BUDAPEST, Hungary (AP) – Hungarian doctors are questioning the government’s decision to lift some of the restrictions on maximum COVID-19 infections and deaths, saying it could lead to an even worse situation in the Central European country.
Shops and services were allowed to reopen on Wednesday after 2.5 million people received the first dose of the coronavirus vaccine, a benchmark set by the government when a gradual reopening could take place. Hungarian officials say the number of vaccines being administered, not the number of infections or deaths, will determine the country’s strategy to lift the blockade.
“Closures can only limit the spread of the virus. “The government decided weeks ago that any reopening measures would depend on the number of vaccines,” Prime Minister Victor Orban’s chief of staff Gergely Gulyas told reporters on Thursday.
The additional restrictions could be lifted within a week, he added, adding that more than 4 million people in Hungary could receive the first dose of the vaccine by the end of the month.
Still, some in the Hungarian medical community criticize reopening as premature, based on arbitrary criteria, as new infections and viral deaths rise.
“They should not measure the severity of the situation (vaccination) by numbers, but by how overcrowded hospitals and intensive care units are,” Dr. Kunets told the Associated Press. “The government has now developed its own standard, which at the moment is not in line with the severity of the epidemic.”
According to Hopkins University, Hungary had the worst death rate in the world in recent weeks at 1 million people, with an outbreak of 22,681 deaths.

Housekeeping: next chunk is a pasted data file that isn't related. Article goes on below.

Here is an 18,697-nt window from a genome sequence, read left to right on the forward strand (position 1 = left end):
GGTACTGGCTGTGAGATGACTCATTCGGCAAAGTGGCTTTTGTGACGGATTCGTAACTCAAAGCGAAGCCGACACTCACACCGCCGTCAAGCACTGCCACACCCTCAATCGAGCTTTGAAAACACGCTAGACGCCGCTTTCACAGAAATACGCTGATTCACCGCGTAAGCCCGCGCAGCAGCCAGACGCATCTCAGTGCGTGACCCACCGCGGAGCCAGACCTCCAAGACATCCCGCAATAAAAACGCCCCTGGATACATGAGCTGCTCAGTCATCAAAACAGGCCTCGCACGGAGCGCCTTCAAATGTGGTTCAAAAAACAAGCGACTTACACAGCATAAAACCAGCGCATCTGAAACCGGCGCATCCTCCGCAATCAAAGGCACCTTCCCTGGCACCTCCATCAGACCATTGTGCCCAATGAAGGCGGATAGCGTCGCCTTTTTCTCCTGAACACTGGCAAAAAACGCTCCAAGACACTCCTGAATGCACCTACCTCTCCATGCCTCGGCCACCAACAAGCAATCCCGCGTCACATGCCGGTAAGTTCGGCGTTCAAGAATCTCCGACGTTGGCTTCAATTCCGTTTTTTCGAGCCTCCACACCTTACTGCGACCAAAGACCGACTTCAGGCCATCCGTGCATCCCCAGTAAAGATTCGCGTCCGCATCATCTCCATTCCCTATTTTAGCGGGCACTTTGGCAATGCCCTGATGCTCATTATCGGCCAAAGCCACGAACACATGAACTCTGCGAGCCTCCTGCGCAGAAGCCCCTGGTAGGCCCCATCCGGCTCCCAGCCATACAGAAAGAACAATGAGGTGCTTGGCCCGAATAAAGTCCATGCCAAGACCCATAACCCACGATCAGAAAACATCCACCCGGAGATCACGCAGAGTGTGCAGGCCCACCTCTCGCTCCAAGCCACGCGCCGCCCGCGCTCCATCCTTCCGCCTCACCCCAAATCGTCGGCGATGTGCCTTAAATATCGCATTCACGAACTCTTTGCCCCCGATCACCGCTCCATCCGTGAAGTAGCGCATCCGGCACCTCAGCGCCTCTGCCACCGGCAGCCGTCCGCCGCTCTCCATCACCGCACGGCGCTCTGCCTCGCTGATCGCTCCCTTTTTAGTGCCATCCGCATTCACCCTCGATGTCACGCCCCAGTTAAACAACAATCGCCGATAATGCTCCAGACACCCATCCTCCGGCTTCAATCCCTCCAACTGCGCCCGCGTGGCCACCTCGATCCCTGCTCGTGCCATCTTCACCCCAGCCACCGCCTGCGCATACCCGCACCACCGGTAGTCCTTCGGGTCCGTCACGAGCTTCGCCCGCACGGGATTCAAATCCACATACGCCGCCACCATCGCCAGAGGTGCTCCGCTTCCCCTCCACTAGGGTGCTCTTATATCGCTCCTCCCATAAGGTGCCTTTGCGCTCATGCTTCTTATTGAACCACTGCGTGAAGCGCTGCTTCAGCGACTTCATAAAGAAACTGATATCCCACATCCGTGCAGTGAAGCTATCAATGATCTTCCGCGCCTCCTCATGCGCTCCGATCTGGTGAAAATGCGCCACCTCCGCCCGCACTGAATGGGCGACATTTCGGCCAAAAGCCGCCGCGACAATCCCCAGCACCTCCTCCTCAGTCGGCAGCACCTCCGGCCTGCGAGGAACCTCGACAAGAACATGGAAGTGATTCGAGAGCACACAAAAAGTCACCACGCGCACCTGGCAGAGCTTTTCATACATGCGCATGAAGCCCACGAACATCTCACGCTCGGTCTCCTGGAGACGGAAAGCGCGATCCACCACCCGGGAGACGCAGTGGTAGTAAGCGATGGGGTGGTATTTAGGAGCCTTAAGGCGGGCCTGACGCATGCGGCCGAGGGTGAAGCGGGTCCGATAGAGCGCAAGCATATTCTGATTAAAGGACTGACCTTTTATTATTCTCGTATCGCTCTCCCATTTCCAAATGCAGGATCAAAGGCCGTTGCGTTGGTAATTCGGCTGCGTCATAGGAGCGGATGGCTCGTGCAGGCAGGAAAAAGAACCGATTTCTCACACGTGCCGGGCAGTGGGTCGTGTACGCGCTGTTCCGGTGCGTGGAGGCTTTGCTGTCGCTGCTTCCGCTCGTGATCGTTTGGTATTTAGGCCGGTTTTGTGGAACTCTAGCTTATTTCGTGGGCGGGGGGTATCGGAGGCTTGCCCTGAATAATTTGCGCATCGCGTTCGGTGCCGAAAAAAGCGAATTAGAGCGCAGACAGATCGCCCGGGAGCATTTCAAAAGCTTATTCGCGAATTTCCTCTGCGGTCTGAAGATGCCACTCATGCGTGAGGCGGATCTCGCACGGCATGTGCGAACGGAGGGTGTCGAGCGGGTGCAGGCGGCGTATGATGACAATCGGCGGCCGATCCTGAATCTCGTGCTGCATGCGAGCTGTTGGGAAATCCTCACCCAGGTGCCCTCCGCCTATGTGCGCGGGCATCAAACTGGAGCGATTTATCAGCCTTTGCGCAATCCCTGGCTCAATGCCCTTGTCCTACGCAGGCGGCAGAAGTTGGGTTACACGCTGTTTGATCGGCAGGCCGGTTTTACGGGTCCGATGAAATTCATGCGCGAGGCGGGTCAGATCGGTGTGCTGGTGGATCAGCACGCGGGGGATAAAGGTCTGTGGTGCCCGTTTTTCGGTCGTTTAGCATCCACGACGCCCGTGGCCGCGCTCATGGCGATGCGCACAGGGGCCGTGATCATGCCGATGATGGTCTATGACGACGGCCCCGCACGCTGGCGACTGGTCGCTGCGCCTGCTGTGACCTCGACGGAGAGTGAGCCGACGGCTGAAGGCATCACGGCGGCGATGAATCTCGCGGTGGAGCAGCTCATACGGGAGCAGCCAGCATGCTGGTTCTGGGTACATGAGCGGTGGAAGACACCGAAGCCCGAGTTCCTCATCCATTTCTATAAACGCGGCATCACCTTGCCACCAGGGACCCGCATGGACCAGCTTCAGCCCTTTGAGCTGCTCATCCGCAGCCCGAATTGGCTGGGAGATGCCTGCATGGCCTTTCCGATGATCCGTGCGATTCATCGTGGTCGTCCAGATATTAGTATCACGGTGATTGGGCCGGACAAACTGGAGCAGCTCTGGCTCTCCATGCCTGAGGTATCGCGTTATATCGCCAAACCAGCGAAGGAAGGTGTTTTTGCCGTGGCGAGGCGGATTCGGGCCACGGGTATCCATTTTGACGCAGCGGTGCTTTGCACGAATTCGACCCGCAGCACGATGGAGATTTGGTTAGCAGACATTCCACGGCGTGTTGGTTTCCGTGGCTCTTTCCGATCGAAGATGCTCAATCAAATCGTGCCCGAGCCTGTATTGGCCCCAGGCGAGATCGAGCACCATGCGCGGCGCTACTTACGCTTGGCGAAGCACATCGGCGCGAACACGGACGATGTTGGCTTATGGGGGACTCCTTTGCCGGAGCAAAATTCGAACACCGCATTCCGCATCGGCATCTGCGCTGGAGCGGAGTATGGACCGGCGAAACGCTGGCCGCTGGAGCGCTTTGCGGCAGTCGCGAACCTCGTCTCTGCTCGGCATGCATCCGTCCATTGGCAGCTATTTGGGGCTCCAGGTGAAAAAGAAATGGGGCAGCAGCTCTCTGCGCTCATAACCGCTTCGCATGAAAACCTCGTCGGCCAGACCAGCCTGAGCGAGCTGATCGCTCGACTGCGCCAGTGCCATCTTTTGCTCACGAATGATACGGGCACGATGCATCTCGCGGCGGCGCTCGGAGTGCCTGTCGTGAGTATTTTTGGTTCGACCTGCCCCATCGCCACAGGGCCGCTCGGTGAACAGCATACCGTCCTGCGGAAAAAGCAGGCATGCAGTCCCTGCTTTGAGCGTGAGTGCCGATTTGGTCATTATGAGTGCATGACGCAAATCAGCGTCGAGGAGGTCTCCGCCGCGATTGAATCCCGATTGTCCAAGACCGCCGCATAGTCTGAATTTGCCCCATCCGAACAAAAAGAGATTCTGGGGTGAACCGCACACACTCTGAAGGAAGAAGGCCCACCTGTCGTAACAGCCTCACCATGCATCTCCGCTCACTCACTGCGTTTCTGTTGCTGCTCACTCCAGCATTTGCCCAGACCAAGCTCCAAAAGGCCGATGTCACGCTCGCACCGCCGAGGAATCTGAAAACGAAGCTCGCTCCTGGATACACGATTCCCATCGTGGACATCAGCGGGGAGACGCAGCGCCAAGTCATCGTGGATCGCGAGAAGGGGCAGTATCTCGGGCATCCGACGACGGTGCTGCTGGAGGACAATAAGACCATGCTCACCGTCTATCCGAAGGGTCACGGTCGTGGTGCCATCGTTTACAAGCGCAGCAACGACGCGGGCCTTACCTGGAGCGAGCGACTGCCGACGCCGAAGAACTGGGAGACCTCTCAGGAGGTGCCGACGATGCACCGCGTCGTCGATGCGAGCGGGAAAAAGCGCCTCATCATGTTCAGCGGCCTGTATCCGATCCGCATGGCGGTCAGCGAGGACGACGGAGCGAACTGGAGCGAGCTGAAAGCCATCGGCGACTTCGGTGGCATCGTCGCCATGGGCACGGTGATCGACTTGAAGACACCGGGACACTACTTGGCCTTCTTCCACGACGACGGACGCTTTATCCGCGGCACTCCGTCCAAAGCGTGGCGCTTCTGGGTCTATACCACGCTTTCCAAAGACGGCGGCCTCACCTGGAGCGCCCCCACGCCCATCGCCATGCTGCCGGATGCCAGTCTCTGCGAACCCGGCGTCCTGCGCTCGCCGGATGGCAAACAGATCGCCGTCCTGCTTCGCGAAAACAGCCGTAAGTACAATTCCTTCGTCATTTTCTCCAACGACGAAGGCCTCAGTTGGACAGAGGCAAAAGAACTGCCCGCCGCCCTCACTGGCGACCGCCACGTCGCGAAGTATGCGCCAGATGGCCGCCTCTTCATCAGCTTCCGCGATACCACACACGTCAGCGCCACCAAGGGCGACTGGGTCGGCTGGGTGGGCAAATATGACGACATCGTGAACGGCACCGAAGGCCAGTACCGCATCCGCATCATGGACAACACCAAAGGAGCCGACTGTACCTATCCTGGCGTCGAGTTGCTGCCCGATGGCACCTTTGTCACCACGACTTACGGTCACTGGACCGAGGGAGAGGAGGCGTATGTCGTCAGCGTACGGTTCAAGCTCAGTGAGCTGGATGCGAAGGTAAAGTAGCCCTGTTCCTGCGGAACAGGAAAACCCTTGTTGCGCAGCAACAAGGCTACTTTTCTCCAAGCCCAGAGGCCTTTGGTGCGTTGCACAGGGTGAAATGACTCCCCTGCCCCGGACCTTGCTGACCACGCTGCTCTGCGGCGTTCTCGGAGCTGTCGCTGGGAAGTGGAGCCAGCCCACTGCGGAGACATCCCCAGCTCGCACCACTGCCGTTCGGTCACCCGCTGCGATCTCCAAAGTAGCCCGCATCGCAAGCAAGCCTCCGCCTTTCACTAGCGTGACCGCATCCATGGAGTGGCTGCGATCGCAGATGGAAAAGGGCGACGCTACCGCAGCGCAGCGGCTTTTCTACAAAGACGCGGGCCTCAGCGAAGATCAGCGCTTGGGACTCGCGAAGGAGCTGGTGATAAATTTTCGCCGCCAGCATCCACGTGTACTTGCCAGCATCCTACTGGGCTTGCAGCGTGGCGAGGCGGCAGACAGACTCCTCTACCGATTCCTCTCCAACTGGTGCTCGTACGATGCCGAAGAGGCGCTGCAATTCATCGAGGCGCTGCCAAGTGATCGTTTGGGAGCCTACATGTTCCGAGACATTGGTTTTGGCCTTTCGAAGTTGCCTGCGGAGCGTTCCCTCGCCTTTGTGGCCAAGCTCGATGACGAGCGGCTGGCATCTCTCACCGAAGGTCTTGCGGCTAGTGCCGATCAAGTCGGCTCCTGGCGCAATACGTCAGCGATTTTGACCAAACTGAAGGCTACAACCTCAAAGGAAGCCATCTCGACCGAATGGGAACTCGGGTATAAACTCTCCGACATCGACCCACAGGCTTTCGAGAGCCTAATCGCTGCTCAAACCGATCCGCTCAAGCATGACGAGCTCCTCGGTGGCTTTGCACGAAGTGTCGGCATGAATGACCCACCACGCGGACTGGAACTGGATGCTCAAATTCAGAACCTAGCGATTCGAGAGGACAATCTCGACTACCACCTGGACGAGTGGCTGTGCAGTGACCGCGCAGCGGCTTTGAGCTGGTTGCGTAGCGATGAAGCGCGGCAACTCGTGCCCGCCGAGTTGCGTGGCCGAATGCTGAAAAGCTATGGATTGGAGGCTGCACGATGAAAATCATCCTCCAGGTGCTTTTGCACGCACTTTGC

The lifting of restrictions on Wednesday, which included extending shopping hours, delaying the start of the overnight curfew by two hours, coincided with a new high of 311 deaths, following last week’s record death toll.
The Hungarian Chamber of Physicians said the decision to lift the restrictions “came too soon”, urging Hungarians to be vigilant and to avoid public spaces, despite the “false sense of security” provided by the economic easing.
Some doctors have argued that using a small number of vaccines to direct reopening is a flawed strategy that could lead to another deadly wave.
“In my opinion, this reopening was an urgent and completely wrong decision,” said Dr. Oltan Komaromi, a doctor in the Budapest capital. “This 2.5 million is a complete surprise to us, as no epidemiological textbook or guide says that vaccinating a quarter of the population has any epidemiological effect.”
Komaromi, who is also the spokesman for the opposition political party, says the government has used political motives to guide its epidemic policy, not scientific guidelines.
“Therefore, the last three or four measures have not had any effect on slowing down or reducing the epidemic. “The curves are rising just as sharply,” Komaromi said. “May God bless the Hungarians so that as few people as possible die (as a result of this policy).”
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